Self-Care Tip #283 – Find the treasure in your grief while celebrating life.
Today is my daughter’s sixth birthday. If ever there was a person who doubled the love she received, it is this chid. She is all passion. Yes, both ways, but that isn’t to judge. Just, there is so little I can offer in words to describe her power of self.
Tonight, we pushed two twin beds together so she and I could sleep beside each other. Her sister slept nearby on another twin bed. Her brother set his bed up in the closet. (I know.)
If I wasn’t so tired, old and broke, I might be made vulnerable by times like this to having more kids. Since that’s not going to change, these chubs are what we will stick with. Happily.
My mind is turned toward God by this girl. I somehow arrive in the moment praying when with her, perhaps for strength and patience or for humility and gratitude. I learn from her.
Mommy, when I’m scared I talk to Jesus.
Often in times like this, I think of my niece, dead now six years, and how her parents and we wanted what was, what was stripped. Still grieving and still living the life with us and in us, our braided thoughts and emotions easily lose their flow.
But today I have this clarity. My niece is gone now six years and ten days. Today my daughter is six years old. Today I am sleeping with my three children. Today I know that this is precious but this is not all we want. We want what comes after our living years. We want to let loose to Love the grief and the life; to untangle. Not more. Not less. But we want. We want what we have, now, although still in the unknown dimension of our forever.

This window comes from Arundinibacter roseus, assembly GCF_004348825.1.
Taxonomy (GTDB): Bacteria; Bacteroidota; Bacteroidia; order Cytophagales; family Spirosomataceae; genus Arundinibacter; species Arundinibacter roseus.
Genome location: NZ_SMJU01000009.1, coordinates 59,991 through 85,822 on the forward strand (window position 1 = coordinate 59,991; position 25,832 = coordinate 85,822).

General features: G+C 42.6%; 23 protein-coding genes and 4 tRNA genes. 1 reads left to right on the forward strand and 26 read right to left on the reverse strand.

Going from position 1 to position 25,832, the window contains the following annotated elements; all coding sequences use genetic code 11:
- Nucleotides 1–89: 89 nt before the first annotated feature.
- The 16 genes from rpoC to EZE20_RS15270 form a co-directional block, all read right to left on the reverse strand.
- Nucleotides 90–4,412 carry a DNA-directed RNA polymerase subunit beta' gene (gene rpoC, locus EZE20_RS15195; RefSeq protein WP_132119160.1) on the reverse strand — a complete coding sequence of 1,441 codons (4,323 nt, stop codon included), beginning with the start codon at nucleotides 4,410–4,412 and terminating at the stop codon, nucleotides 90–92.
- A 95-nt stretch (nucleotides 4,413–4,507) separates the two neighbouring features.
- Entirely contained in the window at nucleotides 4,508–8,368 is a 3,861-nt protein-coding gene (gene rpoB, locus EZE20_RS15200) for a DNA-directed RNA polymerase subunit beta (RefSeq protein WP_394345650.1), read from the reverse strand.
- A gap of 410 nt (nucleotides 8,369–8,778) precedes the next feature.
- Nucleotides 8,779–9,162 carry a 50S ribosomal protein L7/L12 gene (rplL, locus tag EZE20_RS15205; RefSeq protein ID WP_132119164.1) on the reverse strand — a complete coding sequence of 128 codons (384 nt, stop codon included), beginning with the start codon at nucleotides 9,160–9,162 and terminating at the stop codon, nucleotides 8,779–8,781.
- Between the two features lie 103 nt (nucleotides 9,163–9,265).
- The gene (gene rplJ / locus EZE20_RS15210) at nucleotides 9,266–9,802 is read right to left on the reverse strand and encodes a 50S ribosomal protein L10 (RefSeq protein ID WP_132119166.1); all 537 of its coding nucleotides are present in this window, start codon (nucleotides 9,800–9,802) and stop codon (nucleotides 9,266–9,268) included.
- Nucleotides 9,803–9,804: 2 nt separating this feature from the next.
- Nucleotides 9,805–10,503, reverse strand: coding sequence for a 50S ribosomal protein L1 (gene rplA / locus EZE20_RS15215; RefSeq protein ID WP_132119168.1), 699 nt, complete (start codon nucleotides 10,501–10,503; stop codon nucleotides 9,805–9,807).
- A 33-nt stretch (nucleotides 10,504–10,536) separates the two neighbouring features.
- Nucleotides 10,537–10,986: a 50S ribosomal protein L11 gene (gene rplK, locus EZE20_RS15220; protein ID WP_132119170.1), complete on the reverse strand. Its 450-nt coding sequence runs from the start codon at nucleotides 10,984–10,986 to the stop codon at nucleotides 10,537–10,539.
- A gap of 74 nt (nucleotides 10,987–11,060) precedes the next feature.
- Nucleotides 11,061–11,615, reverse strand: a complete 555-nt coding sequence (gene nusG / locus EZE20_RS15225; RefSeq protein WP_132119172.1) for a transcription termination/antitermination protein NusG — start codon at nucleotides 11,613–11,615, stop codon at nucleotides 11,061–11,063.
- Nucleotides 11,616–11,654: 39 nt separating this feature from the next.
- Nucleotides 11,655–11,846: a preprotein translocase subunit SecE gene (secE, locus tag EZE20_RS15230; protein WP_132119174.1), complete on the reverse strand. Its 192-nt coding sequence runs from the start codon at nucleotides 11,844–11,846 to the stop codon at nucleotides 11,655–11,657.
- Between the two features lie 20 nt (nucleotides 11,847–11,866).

In psychiatry, we are alert to grief that warps the ability to engage in life. Grief that mars the connections of survivors. Grief that becomes pathology, brain disease and a medical condition. This grief disables and, for example, in the case of my daughter’s birthday today, would dissolve my ability to feel pleasure.
It is difficult to gain access to treatment as many of these survivors have ill opinions about medical care. Such as; fearing medications will mute their connection with the deceased; mute their grief, or in other words, tribute/offering to the deceased; take away the personal punishment for surviving…
- What do you say to these weeping lives? How can we de-stigmatize medical care for them?
- How have you been able to treasure your grief and the life with you and in you?
- How Do You Help a Friend Who’s Grieving? (marieclaire.com)
- Shades of Grief: When Does Mourning Become a Mental Illness? (scientificamerican.com)
- Healing Your Grief – Why We Need Memorial Day (psychologytoday.com)
- When does grief become a mental illness? (tricitypsychology.com)